The Sozanoff dinner table is, however, one place where the Russian tradition is still strong. “Serge’s parents lived with us for several years, and his mother tried to keep the traditions,” Serge’s wife, Marina, says. “My mother-inlaw taught me all the recipes and I try to continue.” Judging by Serge’s enthusiastic reaction, it seems that Marina has done her mother-in-law proud. “Yes, we have borsch, pirozhki and pelmeni, but there is one meal I particularly like: kasha and lamb. My sons are not particularly keen on the kasha though,” he adds with a chuckle. “Sometimes we cook Russian food for friends because you cannot eat such food in restaurants here, but usually we eat Russian food and drink vodka for special events in the calendar like Post [Lent].”

As the most important date in the Russian Orthodox calendar, Easter is celebrated annually in Menton’s Russian church. The day before, Serge can be found in his garden bending over a table with a mountain of hardboiled eggs. “This is my job,” Serge says gesturing to the table, “to paint 100 eggs all different colors every year. It’s terrible! I remember painting the eggs as a child. We paint ‘XB’ on the eggs, which in Russian stands for ‘Christos Voskrese,’ Christ is Risen.”

Serge Sozonoff painting eggs in preparation for Easter

At the Easter Mass, Olga Hautefeuille stands behind a counter handing out candles to the members of the congregation. “The church is very important because it’s where people meet,” she says. “It is where we gather, where we get to know each other. When we have someone new, we ask them if they are here for a short time or are if they are living here.” The church is small, its walls covered with icons, the air heavy with incense. At the end of the lengthy service, Father Milanko, the church’s Serbian priest, hands out Serge’s painted eggs with three kisses to the 18 people in the congregation. “Before, this church was full, but now most of the people are dead,” says Serge sadly.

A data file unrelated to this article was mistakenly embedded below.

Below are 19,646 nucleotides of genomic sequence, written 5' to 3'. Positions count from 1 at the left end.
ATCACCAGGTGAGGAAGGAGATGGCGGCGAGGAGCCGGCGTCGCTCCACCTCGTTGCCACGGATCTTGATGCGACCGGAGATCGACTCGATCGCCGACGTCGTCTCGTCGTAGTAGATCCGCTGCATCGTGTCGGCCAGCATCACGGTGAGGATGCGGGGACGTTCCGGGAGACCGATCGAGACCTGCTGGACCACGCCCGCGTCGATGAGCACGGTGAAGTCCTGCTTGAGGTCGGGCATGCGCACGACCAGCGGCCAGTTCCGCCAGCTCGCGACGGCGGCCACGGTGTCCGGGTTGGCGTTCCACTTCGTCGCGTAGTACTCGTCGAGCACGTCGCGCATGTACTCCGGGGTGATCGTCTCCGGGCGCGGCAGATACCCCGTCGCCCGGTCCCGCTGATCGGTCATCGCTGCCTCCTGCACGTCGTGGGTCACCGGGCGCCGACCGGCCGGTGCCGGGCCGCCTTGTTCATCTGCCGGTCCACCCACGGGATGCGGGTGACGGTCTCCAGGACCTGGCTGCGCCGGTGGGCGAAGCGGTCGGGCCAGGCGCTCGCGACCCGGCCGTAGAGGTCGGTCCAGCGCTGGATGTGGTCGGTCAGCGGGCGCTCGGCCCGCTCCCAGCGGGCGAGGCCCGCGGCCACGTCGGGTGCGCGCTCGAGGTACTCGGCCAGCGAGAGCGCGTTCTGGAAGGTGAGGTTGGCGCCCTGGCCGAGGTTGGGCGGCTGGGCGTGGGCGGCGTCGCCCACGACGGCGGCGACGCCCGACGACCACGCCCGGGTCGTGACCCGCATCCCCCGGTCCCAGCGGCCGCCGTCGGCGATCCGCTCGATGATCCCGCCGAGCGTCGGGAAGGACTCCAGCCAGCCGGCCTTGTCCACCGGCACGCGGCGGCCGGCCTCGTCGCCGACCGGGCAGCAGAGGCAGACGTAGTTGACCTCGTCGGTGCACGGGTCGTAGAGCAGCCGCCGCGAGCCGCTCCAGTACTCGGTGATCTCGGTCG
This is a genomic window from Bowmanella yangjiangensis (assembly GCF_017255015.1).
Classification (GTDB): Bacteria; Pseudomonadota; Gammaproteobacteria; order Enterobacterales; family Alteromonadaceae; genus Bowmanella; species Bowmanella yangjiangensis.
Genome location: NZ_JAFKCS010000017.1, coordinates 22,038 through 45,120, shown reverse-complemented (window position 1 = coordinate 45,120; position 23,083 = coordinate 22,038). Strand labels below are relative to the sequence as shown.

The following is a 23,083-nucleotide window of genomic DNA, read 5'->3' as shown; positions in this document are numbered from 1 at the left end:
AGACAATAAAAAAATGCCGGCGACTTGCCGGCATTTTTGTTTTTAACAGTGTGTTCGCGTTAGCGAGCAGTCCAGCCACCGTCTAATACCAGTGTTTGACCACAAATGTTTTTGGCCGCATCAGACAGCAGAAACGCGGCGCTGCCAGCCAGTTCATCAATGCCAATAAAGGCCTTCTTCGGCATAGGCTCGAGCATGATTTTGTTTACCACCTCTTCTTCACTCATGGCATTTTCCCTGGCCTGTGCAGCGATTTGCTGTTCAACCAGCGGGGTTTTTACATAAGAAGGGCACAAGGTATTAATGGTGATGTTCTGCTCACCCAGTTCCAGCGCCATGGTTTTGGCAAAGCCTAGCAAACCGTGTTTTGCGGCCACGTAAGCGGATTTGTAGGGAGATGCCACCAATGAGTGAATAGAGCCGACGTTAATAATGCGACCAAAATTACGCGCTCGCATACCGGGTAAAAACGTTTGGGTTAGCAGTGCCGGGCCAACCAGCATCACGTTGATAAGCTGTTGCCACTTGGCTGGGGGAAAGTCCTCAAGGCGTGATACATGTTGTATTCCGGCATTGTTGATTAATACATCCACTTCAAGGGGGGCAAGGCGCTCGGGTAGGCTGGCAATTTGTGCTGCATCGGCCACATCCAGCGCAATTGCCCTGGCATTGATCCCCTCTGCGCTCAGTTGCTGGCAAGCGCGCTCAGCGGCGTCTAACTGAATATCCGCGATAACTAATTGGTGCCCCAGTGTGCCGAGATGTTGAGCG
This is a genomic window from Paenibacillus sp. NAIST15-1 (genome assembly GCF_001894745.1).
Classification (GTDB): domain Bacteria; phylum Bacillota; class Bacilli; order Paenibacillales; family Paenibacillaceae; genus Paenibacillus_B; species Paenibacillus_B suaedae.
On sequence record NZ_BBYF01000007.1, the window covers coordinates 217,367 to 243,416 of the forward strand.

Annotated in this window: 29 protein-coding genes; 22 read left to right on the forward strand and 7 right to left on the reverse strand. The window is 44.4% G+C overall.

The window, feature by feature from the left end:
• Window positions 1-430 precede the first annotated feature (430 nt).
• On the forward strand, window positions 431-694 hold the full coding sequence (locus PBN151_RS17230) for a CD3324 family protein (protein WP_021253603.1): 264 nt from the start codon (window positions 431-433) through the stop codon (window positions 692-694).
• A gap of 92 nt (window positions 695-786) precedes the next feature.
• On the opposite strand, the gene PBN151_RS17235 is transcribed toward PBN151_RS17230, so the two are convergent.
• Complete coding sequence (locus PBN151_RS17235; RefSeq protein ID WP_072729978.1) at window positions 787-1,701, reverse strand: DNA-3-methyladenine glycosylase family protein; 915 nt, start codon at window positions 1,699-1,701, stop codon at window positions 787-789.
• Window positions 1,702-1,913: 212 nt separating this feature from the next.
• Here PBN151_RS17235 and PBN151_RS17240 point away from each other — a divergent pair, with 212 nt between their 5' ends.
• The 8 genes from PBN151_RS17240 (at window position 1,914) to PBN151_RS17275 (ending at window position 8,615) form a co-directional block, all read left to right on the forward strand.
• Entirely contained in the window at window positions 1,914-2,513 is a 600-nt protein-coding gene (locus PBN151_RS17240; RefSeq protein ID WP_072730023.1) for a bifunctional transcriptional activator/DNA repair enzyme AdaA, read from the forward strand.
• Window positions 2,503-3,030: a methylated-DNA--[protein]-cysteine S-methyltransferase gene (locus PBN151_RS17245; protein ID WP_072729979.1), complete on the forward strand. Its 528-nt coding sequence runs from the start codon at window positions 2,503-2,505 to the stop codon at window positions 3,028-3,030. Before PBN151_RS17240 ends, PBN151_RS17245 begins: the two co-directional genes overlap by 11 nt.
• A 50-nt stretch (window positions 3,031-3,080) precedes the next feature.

As a French citizen and a teacher of Russian, Olga was able to go to Moscow for the first time in 1960. “I was terribly excited!” she says with a gleeful laugh. “My father wasn’t pleased. ‘Why do you want to go there now, to that country?’ he said. Well, I wanted to know Russia very much. He wouldn’t go. Of course, when I returned he asked questions,” she recalls with affection.

On arrival in Moscow, Olga wrote a letter to an aunt who was still living in Leningrad and asked her to come meet her. After a week’s agonizing wait with no answer, Olga sent a telegram. “She telephoned to say she had been queuing the whole night to get her ticket to Moscow and would come to my hotel. I was very excited, but of course I was afraid, afraid for her.” Olga pauses and smiles fondly before continuing. “I saw her in the revolving door and recognized her because of her eyes. She said, ‘If I was going to be shot tomorrow, I would still have come to meet you.’ It was like that at the time. They were afraid.”

The collapse of the Soviet Union in 1991 gave Olga the opportunity to finally visit her family estate. “The house had been burned in 1920, that I knew. Stupid!” Olga says angrily. “Instead of using it for something else, they burned the whole place. Pfff… terrible!” Nevertheless, Olga’s return was a happy one because of how she was received by the people who were living and working on the land. “They shouted, ‘Barynya priyekhala [The mistress has come]!’ They were very pleased to see me and to hear the history of the place. They were awfully nice to me, and I wanted to stay.”

The year 1991 also provided a watershed moment for those living in Russia. “Menton is a bit of a pilgrimage for some Russians,” Olga explains with delight. “The other day I was in church and met a lady who said she had come from Russia especially to go to the grave of the Grand Duke Alexander. She had just read his memoirs in Russia. People are very interested and now Russians come and leave flowers. Before they didn’t know anything. It was a complete blackout. And now they know, and want to know more. They ask, ‘How did it happen? How did you manage to live?’ These are normal people, not the nouveaux riches who buy villas in Cap d’Antibes or Monte Carlo — just normal people who can aff ord a trip to France for a week or two. We mix easily, but it’s not the same, of course. They haven’t got the same education. But still, it is so pleasant to see Russian people, to know from them how it was, how it is.”

Although today in Menton the direct connection with the Russian past has nearly reached its natural end, there are signs that this cultural tradition will continue. “There is no one left from the generation of my parents,” Olga says. “Now we have a lot of new Russians. I don’t mean the sort with a lot of money, but the wives of Italian or French men who have recently arrived.”

The Russian cemetery overlooking the town of Menton

Like Olga Hautefeuille, Olga Maes, who is originally from Belorussia, married a Frenchman. The couple are the proud parents of a newborn, whom they bring to Serge Sozanoff ’s Easter Sunday lunch. For Olga Maes, like many other Russian newcomers to the Cote d’Azur past and present, the church is a way both to integrate into the Menton community and to connect with their homeland, helping to continue this centuries-old tradition of Russians on the Cote d’Azur.